Posts Tagged 'chesapeake bay'



Re-Cap: Eastern Neck Tree Planting!

Last weekend, our Aquarium Conservation Team (ACT!) hosted a tree planting event at Eastern Neck National Wildlife Refuge. Eastern Neck is a 2,285-acre stopover area for migratory and wintering waterfowl at the mouth of the Chester River on Maryland’s Eastern Shore.

Funded through the US Fish and Wildlife Foundation, Chesapeake Bay Trust, and National Wildlife Federation, community volunteers, students and partners planted 15,000 native hardwood trees creating a 300 foot forest buffer along the river. Since 2000, we have restored more than 12 acres of wetland habitat, demonstrating the beneficial use of dredge material. The wetlands provide refuge to a variety of wildlife including terrapins, birds, snakes and small mammals.

In total, 80 students from Rock Hall Elementary, Kent County High School and Aquarium On Wheels (an after school program for Baltimore City Youth) participated alongside 18 Maryland Conservation Corps, 19 Aquarium Conservation Team and 36 community volunteers. Our planting project at Eastern Neck is part of a larger initiative to educate local school children on the importance of marsh habitat around the Chesapeake Bay using these restored wetlands as a living classroom.

US Fish and Wildlife Staff will continue to monitor trees over the next several years to assure success of the newly-planted seedlings!

Want to get out in the field and give back to our local wildlife? Join us at our of our upcoming conservation events

A Blue View: World Water Day

A Blue View is a weekly perspective on the life aquatic, hosted by National Aquarium CEO John Racanelli.

From the smallest plants and animals invisible to the human eye to entire ecosystems, every living thing depends on and is intricately linked by water.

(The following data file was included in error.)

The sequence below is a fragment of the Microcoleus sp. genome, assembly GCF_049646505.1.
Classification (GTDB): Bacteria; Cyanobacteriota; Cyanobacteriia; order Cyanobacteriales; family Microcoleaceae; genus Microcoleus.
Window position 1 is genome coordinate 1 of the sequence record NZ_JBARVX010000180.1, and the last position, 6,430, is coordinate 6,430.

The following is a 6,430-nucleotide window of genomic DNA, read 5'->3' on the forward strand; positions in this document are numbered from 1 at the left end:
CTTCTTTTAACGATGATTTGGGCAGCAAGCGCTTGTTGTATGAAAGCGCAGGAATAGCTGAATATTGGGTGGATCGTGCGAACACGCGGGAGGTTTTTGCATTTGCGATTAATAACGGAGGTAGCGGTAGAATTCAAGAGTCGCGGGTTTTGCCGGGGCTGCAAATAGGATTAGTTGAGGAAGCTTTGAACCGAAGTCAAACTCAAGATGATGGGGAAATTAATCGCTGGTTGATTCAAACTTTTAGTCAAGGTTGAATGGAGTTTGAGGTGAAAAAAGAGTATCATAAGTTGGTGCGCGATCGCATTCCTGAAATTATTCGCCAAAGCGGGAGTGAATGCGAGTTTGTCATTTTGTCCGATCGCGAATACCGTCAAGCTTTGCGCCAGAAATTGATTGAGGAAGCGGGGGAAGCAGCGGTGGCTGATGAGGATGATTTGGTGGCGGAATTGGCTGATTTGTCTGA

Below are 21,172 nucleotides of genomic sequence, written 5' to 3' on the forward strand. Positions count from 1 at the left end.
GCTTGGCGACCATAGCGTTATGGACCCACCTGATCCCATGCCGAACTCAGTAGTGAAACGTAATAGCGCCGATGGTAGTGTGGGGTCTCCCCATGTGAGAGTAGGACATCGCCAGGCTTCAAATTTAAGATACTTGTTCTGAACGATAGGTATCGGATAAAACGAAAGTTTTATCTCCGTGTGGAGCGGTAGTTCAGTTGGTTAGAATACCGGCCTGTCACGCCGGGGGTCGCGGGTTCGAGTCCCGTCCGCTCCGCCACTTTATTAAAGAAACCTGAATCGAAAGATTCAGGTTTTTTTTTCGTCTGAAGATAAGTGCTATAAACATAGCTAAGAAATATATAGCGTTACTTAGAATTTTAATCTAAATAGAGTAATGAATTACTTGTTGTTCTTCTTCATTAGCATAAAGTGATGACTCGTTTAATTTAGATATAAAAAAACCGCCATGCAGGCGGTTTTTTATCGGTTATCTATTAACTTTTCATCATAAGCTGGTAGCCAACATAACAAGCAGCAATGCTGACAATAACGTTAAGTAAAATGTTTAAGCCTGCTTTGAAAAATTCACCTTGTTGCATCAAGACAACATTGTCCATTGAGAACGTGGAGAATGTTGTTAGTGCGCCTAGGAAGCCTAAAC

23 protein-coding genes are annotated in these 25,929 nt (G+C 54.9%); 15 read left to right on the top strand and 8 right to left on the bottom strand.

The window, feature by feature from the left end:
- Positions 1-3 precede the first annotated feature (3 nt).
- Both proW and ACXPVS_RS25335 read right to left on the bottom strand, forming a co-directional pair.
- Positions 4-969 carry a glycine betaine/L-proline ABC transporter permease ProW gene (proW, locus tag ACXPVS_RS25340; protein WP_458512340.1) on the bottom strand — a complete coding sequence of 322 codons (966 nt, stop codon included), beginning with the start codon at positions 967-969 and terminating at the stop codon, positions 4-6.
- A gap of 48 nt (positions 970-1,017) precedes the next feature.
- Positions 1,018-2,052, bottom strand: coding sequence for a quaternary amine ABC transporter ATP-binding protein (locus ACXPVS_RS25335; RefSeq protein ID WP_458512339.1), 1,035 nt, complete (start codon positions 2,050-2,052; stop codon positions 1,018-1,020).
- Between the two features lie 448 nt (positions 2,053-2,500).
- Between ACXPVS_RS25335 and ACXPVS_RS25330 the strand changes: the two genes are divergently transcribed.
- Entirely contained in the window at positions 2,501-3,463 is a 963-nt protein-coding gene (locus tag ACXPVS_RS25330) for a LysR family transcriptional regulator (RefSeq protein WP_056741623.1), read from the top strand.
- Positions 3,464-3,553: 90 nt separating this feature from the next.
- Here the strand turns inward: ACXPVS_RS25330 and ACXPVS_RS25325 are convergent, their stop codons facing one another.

Tune in to 88.1 WYPR every Tuesday at 5:45 p.m. as John brings to the surface important issues and fascinating discoveries making waves in the world today.

March 20, 2013: The Streams of Maryland

A Blue View podcastClick here to listen to John discuss the important role
freshwater plays in the survival of all living things!

Held annually on March 22, the United Nation’s World Water Day brings attention to the importance of freshwater and advocates for the sustainable management of freshwater resources. Globally, freshwater accessibility is critical for the survival of all living things, yet it is a significantly threatened resource. In Maryland, our own freshwater streams and rivers need our help as they run to the largest estuary in the United States, the Chesapeake Bay.

Even if you don’t live on the water, the health of the Chesapeake Bay watershed, which encompasses more than 64,000 square miles to six states and the District of Columbia, affects each of us every day. More than 100,000 streams, creeks, and rivers weave through the Chesapeake’s vast watershed. In fact, according to the Maryland Department of Natural Resources, we all live within 15 minutes of a stream, making freshwater health not just a Maryland issue, but a backyard issue as well!

Healthy streams are organically balanced, with enough oxygen to support life. Decaying plants and animal waste provide a balanced amount of nutrients, and the water is not too acid or too alkaline. In these healthy streams, runoff is kept to a minimum, and chemicals from farms, factories, and residential areas do not make their way into the stream. Countless species rely on healthy freshwater ecosystems to thrive. Fish, snakes, turtles, frogs, invertebrates…DNR states that Maryland is home to more than 100 species of fish, 20 species of salamander, and 10 species of turtle, just to name a few stream-dwellers.